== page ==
It has audited protocols like Kalahari so Braeside now can offer us traceability to farm on the beef and the farms are independently audited to meet certain protocols that ensure that the beef is predominantly grass-fed, audited too by SAMIC which is fantastic news all round. It means we are getting more and more options and supply will get easier. On the website, I will create different sections for Braeside Free Range, Keith Harvey’s Grass Fed Beef and perhaps a 3rd option that may be coming shortly.
I know supply of meat has been dreadfully frustrating, it’s had us tearing our hair out on this side, but it is set to get easier shortly.
Peters Super Natural Ice-Cream – We’ve got some new ice-cream this week! I’m very excited to bring you a ‘Real Ice-Cream’ that means that when you do want a treat, you can now find something in Jozi that ticks most boxes for a real food product.
I think it’s important to represent an artisan like Peta because it is far better than conventional ice-cream. It doesn’t yet tick all the boxes but most of them. It obviously isn’t a health food, it’s not organic food, but it is real.
It is real that in this context, people eat ice-cream. If you are going to eat ice-cream sometimes or your children are going to want it, there will be times when a treat like this has its place, this is the first ice-cream I have seen in Jozi that uses milk from grass-fed, pastured cows (Bartlett Dairy, we’ll bring you his milk shortly) and has no artificial colorants or preservatives. It is an artisanal product which means it is hand crafted and doesn’t come off a conveyor belt, supporting food artisans and traditional food craft is a vital aspect of the Jozi Real Food Revolution.
The sweets inside the ice-cream are home and hand made by Peta so there are no artificial additives or colorants there either. The only box not ticked is that she does use a light corn syrup to make up 16% of the sugar content, this syrup will be GM but she is happy to replace that ingredient for us shortly and replace it with glucose.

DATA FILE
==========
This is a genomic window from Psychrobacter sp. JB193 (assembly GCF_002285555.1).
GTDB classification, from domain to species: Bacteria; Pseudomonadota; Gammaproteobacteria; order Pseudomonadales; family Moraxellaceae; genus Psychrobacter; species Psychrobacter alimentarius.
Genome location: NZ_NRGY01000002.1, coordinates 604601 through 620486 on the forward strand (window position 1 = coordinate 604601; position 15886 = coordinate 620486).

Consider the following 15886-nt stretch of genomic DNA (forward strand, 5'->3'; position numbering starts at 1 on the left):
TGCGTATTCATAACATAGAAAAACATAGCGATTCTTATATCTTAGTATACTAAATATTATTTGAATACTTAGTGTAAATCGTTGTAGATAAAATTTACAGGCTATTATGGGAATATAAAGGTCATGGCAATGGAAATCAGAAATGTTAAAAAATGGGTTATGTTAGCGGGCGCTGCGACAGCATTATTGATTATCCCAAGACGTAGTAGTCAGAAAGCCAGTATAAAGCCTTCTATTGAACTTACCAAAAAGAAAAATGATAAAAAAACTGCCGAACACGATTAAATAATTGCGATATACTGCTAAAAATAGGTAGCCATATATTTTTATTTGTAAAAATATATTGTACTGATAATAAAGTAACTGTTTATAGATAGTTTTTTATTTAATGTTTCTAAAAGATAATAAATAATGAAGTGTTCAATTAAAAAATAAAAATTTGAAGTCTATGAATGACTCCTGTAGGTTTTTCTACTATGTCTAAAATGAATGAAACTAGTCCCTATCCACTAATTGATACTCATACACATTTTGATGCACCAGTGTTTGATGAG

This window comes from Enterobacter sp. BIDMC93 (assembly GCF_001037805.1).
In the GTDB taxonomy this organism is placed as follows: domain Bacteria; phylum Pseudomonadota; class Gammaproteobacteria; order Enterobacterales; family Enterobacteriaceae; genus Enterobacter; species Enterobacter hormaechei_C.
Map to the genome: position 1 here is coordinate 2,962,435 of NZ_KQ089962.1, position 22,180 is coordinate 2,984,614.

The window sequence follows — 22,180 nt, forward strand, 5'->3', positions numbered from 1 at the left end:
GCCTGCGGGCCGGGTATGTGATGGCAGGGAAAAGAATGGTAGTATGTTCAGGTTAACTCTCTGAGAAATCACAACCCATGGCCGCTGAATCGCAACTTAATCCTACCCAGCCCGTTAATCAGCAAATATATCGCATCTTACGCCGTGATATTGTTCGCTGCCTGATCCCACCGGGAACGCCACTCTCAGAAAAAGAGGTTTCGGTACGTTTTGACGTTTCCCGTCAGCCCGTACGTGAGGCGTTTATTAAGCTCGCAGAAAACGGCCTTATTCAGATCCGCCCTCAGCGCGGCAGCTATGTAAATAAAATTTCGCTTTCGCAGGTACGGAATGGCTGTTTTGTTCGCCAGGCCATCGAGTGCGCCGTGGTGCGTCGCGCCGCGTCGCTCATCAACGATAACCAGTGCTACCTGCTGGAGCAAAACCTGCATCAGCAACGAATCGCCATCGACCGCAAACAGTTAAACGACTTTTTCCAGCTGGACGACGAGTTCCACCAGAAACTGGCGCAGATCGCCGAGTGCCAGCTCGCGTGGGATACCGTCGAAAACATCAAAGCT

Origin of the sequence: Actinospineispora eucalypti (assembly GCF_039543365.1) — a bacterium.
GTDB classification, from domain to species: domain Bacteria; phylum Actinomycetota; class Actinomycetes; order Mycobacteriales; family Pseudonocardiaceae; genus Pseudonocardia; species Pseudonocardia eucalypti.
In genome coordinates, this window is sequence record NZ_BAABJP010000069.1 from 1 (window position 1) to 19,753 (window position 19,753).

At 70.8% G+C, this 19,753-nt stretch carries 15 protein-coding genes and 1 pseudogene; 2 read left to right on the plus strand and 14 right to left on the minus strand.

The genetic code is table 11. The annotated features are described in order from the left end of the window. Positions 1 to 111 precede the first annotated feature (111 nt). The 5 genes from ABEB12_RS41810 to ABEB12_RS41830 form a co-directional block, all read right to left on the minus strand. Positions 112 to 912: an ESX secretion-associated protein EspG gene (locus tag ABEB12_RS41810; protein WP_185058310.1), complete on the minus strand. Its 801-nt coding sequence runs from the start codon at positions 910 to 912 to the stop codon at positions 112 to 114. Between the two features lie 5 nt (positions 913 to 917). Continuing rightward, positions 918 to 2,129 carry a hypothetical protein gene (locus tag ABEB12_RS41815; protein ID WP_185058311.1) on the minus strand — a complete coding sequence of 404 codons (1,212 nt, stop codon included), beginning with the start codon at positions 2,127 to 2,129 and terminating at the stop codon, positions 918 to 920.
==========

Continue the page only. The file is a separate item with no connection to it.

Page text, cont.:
It’s expensive, it’s clearly just for treats, if you are going to eat ice-cream, this is the most real I can find for you in Jozi right now.
She’s –  Peter Frysh – a lady passionate about bringing craft and home-made attention back to food – has given us 4 flavours to start – home-made cookies and cream, lemon yoghurt, vietnamese coffee and peanut brittle. Let me know whether this is something you would like us to stock.
I took some home last night much to my families delight! It’s not often that I bring home something that has sugar in it!
My daughter literally exclaimed that her dreams had come true!  Apparently she has fantasies about a mum that lets her eat junk food all day!
Conventional ice-cream is full of utter rubbish, colorants, preservatives, most of the sugar is gm corn syrup and it’s made from conventional dairy that uses antibiotics and growth hormone so it’s not an option in my household. This was a compromise and one that my family was very happy see me make:)
Its treat, occasional food, not everyday food!
I’ll start writing short, snappier notes on what is and isn’t out shortly once I’ve got the reins in hand a little more securely. I’m paying dearly for last week’s leave, although I can never regret spending time with my daughter, there is much to catch up on!
Have a beautiful week.